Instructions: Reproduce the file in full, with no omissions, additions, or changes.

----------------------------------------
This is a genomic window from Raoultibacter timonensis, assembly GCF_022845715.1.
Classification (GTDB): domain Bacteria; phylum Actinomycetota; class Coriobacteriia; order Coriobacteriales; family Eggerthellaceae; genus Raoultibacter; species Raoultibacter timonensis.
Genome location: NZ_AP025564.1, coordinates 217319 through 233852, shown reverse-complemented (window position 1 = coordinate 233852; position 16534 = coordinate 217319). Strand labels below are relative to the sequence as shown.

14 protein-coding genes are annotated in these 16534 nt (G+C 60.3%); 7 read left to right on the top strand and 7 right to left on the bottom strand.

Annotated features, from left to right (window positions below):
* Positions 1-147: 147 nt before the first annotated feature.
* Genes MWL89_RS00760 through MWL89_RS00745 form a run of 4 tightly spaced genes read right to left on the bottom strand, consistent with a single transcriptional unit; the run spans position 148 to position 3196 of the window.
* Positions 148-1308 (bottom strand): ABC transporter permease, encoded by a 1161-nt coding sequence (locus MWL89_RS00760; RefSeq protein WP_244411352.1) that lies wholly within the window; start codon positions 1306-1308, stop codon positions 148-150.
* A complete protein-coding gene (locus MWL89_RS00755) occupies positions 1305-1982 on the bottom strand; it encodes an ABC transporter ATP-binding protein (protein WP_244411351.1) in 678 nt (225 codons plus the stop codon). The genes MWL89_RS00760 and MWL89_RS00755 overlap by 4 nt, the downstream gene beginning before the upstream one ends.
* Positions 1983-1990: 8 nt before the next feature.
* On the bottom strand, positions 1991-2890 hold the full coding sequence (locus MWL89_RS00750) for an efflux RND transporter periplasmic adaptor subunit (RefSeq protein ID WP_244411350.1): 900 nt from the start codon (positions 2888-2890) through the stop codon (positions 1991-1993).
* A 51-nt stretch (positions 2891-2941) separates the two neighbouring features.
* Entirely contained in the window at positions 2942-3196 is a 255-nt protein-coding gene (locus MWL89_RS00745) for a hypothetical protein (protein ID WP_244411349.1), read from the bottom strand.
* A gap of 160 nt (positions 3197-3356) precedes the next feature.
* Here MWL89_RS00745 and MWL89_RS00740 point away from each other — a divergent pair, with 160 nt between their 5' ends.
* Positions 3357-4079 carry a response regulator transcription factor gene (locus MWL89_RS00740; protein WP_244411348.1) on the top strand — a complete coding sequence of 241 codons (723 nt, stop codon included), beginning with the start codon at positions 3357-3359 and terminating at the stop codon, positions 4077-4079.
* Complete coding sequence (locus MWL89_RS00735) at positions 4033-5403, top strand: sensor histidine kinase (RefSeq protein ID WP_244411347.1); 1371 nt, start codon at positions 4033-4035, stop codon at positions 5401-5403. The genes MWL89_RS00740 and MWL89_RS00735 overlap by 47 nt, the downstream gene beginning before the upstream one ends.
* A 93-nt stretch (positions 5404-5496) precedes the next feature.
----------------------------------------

This is a genomic window from Raoultibacter timonensis, assembly GCF_022845715.1.
Classification (GTDB): domain Bacteria; phylum Actinomycetota; class Coriobacteriia; order Coriobacteriales; family Eggerthellaceae; genus Raoultibacter; species Raoultibacter timonensis.
Genome location: NZ_AP025564.1, coordinates 217319 through 233852, shown reverse-complemented (window position 1 = coordinate 233852; position 16534 = coordinate 217319). Strand labels below are relative to the sequence as shown.

14 protein-coding genes are annotated in these 16534 nt (G+C 60.3%); 7 read left to right on the top strand and 7 right to left on the bottom strand.

Annotated features, from left to right (window positions below):
* Positions 1-147: 147 nt before the first annotated feature.
* Genes MWL89_RS00760 through MWL89_RS00745 form a run of 4 tightly spaced genes read right to left on the bottom strand, consistent with a single transcriptional unit; the run spans position 148 to position 3196 of the window.
* Positions 148-1308 (bottom strand): ABC transporter permease, encoded by a 1161-nt coding sequence (locus MWL89_RS00760; RefSeq protein WP_244411352.1) that lies wholly within the window; start codon positions 1306-1308, stop codon positions 148-150.
* A complete protein-coding gene (locus MWL89_RS00755) occupies positions 1305-1982 on the bottom strand; it encodes an ABC transporter ATP-binding protein (protein WP_244411351.1) in 678 nt (225 codons plus the stop codon). The genes MWL89_RS00760 and MWL89_RS00755 overlap by 4 nt, the downstream gene beginning before the upstream one ends.
* Positions 1983-1990: 8 nt before the next feature.
* On the bottom strand, positions 1991-2890 hold the full coding sequence (locus MWL89_RS00750) for an efflux RND transporter periplasmic adaptor subunit (RefSeq protein ID WP_244411350.1): 900 nt from the start codon (positions 2888-2890) through the stop codon (positions 1991-1993).
* A 51-nt stretch (positions 2891-2941) separates the two neighbouring features.
* Entirely contained in the window at positions 2942-3196 is a 255-nt protein-coding gene (locus MWL89_RS00745) for a hypothetical protein (protein ID WP_244411349.1), read from the bottom strand.
* A gap of 160 nt (positions 3197-3356) precedes the next feature.
* Here MWL89_RS00745 and MWL89_RS00740 point away from each other — a divergent pair, with 160 nt between their 5' ends.
* Positions 3357-4079 carry a response regulator transcription factor gene (locus MWL89_RS00740; protein WP_244411348.1) on the top strand — a complete coding sequence of 241 codons (723 nt, stop codon included), beginning with the start codon at positions 3357-3359 and terminating at the stop codon, positions 4077-4079.
* Complete coding sequence (locus MWL89_RS00735) at positions 4033-5403, top strand: sensor histidine kinase (RefSeq protein ID WP_244411347.1); 1371 nt, start codon at positions 4033-4035, stop codon at positions 5401-5403. The genes MWL89_RS00740 and MWL89_RS00735 overlap by 47 nt, the downstream gene beginning before the upstream one ends.
* A 93-nt stretch (positions 5404-5496) precedes the next feature.